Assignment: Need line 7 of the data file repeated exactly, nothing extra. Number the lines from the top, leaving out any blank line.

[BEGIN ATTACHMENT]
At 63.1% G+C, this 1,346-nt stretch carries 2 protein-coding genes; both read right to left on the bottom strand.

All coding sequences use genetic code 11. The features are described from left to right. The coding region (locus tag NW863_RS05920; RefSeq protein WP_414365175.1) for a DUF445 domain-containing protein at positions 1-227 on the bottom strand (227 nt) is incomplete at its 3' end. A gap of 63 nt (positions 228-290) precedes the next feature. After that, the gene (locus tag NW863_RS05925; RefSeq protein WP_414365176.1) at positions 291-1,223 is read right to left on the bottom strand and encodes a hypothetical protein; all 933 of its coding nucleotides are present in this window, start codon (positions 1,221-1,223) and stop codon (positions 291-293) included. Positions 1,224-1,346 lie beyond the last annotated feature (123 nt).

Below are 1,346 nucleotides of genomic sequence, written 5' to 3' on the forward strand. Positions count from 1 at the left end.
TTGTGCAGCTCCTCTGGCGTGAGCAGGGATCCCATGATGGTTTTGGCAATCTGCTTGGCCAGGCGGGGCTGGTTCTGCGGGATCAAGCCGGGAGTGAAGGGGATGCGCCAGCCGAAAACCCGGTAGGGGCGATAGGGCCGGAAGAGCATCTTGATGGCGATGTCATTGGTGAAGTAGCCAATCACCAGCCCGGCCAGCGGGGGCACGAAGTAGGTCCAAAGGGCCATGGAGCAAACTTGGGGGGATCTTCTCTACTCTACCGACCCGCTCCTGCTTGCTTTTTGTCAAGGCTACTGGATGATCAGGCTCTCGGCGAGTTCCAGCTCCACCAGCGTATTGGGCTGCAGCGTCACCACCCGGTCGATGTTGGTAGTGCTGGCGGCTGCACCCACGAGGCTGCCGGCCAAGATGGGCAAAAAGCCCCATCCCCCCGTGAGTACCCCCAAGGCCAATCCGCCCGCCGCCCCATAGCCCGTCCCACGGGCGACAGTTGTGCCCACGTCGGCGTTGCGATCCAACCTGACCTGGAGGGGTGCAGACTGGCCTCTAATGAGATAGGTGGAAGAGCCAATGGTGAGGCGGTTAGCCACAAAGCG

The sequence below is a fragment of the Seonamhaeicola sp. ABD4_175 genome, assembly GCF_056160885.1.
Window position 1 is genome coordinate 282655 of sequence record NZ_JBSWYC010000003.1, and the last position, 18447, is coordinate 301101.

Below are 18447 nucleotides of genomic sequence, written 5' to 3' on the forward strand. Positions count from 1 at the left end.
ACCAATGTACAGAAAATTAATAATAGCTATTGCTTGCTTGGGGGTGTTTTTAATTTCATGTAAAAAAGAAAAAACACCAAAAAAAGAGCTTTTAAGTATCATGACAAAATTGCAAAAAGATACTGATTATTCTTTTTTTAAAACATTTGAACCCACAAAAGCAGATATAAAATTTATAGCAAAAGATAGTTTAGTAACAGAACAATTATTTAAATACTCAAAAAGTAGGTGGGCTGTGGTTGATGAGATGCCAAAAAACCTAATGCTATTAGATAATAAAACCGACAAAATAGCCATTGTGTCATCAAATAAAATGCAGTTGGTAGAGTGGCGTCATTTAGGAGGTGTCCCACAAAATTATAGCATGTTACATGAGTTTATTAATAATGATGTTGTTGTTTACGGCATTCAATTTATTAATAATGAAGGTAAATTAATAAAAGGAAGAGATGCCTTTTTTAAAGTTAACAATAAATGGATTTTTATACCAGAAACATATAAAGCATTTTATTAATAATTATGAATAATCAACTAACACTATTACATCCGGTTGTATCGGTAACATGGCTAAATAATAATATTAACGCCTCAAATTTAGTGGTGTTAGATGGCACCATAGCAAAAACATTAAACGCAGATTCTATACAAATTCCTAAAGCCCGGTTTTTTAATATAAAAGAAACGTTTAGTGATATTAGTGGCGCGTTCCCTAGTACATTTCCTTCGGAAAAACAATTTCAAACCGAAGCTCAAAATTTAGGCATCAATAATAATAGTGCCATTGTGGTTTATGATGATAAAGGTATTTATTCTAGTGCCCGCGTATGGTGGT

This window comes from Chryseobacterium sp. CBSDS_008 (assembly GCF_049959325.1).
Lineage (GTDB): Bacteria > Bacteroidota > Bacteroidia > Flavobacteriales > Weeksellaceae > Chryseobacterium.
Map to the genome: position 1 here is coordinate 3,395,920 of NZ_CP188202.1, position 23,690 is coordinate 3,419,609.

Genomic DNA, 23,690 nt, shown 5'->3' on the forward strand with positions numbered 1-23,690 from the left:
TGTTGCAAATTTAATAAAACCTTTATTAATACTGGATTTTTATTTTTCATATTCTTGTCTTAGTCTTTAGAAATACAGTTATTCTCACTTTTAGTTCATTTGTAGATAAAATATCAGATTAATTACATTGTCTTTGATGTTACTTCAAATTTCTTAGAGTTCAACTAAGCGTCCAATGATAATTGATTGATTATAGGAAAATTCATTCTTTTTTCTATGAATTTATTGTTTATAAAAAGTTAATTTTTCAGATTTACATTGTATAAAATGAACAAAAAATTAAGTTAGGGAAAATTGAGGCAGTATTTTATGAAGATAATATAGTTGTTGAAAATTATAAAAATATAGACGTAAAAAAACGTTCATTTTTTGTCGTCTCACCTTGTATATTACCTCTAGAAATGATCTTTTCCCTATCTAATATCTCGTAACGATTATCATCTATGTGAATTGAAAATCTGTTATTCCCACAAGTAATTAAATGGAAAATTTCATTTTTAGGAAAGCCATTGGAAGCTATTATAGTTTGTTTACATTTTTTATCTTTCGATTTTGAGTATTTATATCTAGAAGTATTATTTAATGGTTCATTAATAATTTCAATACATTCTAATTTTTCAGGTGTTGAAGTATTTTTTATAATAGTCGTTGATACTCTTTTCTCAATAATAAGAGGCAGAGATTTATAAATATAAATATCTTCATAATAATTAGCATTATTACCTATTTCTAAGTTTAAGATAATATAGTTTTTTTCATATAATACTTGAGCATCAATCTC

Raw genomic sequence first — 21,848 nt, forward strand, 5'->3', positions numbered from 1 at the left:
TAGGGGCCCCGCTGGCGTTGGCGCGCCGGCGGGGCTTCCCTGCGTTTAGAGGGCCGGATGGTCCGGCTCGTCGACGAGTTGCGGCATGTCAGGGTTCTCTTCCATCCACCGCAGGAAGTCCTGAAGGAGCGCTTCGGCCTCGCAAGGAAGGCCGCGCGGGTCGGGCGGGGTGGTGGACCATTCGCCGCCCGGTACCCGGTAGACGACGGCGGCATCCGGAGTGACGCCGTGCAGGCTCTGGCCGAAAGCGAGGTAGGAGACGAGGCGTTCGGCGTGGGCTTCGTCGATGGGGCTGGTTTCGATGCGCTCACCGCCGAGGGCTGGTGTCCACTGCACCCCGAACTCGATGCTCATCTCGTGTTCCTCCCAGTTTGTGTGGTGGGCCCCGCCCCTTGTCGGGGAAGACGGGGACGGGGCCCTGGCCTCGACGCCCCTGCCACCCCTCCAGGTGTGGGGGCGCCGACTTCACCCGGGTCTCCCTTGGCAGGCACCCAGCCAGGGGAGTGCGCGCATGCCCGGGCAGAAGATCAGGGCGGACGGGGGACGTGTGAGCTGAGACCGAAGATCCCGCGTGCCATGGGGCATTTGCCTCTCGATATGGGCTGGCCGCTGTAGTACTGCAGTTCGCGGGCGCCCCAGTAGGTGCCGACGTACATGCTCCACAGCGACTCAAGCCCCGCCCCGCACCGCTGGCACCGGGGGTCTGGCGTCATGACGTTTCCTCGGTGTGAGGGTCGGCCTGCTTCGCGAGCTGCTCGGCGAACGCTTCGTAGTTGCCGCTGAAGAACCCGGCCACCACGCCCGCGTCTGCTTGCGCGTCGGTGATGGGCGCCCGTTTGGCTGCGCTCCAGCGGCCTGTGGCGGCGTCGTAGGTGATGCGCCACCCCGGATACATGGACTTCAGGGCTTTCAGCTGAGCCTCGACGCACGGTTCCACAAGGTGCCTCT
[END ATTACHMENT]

Below are 18447 nucleotides of genomic sequence, written 5' to 3' on the forward strand. Positions count from 1 at the left end.